For many mid to large scale employers, online applications have become the norm. Online application forms allow employers to assess many different candidates with ease rather than trawling through hundreds of CVs. Many use Applicant Tracking Systems to automatically screen applicants and organise their documents. This helps to take the pressure off HR departments. Unfortunately this puts the ball firmly in the ‘your’ court in terms of the effort it takes to apply for a job.
To ensure that you can submit a standout online job application every time, we’ve put together a list of tips for you to follow, so here goes!
It sounds a little obvious but you’d be surprised how many people don’t take the time to really read the job specification. The job spec is where you’ll find all the crucial information that’ll help you to understand exactly what’s required of you. Take special note of the qualifications and experience that are both desired and essential. Consider this as a checklist to work through, tailoring your application to demonstrate that you meet their requirements.
First impressions count so it’s essential to start off by bringing your most relevant information to the forefront. This could take place during the skills and achievements section or through your opening cover letter. Wherever possible ask yourself “what is the most relevant information to the role that I’m applying for?”. Once you have the answer, include that information first. In addition, be sure to scour the job spec for keywords to include within your application. Keywords will help you to make it through any automatic screening taking place as well helping human eyes to see what makes you a good fit for the job.
Sometimes employers like to ask for you to submit a CV with your application. If this is the case you’ll need to ensure that your application accurately reflects your CV. This can often catch people out who’ve spent lots of time perfecting their application to then attach their generic CV including conflicting information. This is a sure fire way to put off potential employers by showing that you lack attention to detail.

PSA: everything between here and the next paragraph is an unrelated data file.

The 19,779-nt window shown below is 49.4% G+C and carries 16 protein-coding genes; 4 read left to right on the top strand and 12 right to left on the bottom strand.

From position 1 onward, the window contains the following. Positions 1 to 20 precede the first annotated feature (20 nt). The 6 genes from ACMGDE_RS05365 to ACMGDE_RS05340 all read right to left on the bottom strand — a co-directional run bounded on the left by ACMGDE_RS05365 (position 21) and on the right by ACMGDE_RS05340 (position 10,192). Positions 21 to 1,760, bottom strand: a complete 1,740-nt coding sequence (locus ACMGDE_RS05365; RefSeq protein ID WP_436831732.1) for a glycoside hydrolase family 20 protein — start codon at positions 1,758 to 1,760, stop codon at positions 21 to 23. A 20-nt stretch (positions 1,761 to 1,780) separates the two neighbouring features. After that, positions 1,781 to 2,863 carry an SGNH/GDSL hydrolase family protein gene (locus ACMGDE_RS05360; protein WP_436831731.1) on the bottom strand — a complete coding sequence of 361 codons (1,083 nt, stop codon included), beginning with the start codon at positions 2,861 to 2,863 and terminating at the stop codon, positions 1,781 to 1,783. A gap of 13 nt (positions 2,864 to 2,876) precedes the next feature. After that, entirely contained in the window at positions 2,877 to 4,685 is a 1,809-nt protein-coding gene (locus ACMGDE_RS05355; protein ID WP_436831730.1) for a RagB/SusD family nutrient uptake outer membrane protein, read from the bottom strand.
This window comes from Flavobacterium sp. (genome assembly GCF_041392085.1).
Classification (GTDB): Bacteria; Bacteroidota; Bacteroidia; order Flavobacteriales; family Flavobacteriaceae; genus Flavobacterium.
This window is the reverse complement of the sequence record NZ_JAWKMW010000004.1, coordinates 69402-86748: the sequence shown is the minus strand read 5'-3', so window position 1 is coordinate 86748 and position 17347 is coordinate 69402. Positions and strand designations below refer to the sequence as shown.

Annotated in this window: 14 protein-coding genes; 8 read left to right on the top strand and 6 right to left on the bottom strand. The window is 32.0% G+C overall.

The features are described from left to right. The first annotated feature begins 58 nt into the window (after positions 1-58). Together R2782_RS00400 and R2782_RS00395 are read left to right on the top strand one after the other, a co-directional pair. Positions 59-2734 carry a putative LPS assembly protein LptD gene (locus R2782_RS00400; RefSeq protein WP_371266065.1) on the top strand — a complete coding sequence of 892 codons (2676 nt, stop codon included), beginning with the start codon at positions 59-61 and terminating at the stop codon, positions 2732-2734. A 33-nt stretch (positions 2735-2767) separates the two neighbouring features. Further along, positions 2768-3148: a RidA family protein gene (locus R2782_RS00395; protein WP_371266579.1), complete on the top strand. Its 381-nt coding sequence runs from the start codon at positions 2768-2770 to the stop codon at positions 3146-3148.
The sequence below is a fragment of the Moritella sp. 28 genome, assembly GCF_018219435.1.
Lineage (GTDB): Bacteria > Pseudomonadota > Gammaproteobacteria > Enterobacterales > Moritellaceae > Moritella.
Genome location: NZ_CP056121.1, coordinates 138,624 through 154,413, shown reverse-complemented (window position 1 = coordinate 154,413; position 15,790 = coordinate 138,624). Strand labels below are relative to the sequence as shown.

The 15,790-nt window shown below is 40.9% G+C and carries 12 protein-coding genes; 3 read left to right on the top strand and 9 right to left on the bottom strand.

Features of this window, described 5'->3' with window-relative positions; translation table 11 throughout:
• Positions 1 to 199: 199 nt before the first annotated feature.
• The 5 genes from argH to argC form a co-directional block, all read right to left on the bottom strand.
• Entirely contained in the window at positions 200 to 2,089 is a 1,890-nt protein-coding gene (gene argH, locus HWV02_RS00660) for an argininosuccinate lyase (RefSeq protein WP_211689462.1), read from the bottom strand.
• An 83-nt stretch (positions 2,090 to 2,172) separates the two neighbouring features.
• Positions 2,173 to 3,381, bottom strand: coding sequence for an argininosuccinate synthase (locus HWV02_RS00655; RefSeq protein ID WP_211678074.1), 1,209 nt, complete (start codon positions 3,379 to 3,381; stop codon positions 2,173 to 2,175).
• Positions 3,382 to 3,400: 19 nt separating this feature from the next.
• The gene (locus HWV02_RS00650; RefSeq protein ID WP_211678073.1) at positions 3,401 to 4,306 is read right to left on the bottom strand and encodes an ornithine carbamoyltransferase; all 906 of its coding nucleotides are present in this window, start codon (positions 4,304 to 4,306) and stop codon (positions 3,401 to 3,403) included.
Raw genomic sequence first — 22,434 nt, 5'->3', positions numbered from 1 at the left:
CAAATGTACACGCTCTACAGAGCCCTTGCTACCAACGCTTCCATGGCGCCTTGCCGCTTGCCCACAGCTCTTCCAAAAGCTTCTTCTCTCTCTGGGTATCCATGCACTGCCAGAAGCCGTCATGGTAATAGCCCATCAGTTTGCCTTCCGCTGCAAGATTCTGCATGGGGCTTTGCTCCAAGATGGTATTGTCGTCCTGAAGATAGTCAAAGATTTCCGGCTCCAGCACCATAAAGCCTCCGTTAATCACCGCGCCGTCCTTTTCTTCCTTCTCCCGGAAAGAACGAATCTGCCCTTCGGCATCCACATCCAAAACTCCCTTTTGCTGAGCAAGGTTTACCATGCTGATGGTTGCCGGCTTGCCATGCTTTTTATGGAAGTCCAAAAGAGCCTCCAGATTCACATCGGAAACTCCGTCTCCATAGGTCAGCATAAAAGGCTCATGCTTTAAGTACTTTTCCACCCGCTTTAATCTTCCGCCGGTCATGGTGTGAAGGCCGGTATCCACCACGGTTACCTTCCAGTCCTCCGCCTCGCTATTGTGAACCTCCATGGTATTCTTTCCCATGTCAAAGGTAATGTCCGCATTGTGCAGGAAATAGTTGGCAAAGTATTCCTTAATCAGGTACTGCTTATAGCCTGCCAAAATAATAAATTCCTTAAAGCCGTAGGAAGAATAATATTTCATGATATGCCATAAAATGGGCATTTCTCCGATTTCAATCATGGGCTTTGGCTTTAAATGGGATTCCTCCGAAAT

Before you submit your application make sure you give it a thorough read-through alongside your CV and cover letter to avoid any inconsistencies.
A cover letter is your chance to showcase your writing skills by providing the highlights of your most relevant information inside an easy to digest package.
Firstly if at all possible, address it to the recruiter or hiring manager by including their name. The next stage is to write a tailored cover letter that matches the main requirements of the job specification. Ideally, the cover letter should be enough to entice the employer to interview you without any of your supporting documents. Use your cover letter to demonstrate why you would be suitable for the role and how you could add value to the company. If you can include quantifiable information that shows how you’ve had an effect in a previous role, this will help the prospective employer to imagine the effect you could have in their company.
The amount of applicants that leave certain sections completely blank is often astounding. If you don’t take the time to fill out all the information asked of you it’s pretty likely that your application won’t get a second look. Ensure that you fill out all the sections fully.
As a matter of course, it can be a good idea to keep copies of your applications saved on your computer as that way you’ll be able to chop and change relevant information for future applications. This can help to take away a little of the pain when completing multiple applications.
A recruiter or hiring manager has lots of applicants to sift through even after any automatic screening has taken place. You’ll need to make sure that your answers are brief and to the point. Unnecessary fluff can be easy to see through for an experienced recruiter and can be quite off-putting. Remember that the person reading your application will be skim reading it so your experience needs to stand out. Include specific examples to strengthen your claim, but make sure you do this in a succinct manner.
Many an application has been ruined by a less than appealing social profile. It’s now common practice for employers to check people’s social media profiles as part of the screening process. Set your privacy settings to ensure that any information that they see will show you in a good light. On many social profiles there is a setting allowing you to view your profile as a member of the public; do this to help you tidy up your social brand.
First of all, use spellcheck! It’s there for a reason and it’s a quick way to check that you haven’t included any glaring errors. However, be aware that often word processing packages are set to English (USA) as default. If this is the case make sure you don’t accidentally include any Americanised spellings. Once you’ve run the spell check give it a good once over yourself and if you can, get someone else to check it over. The final step that can be really useful is to read your application out loud. This helps to uncover any things that don’t sound quite right.
Hopefully once you’ve followed these tips you should be well on your way to submitting standout job applications. Good luck!
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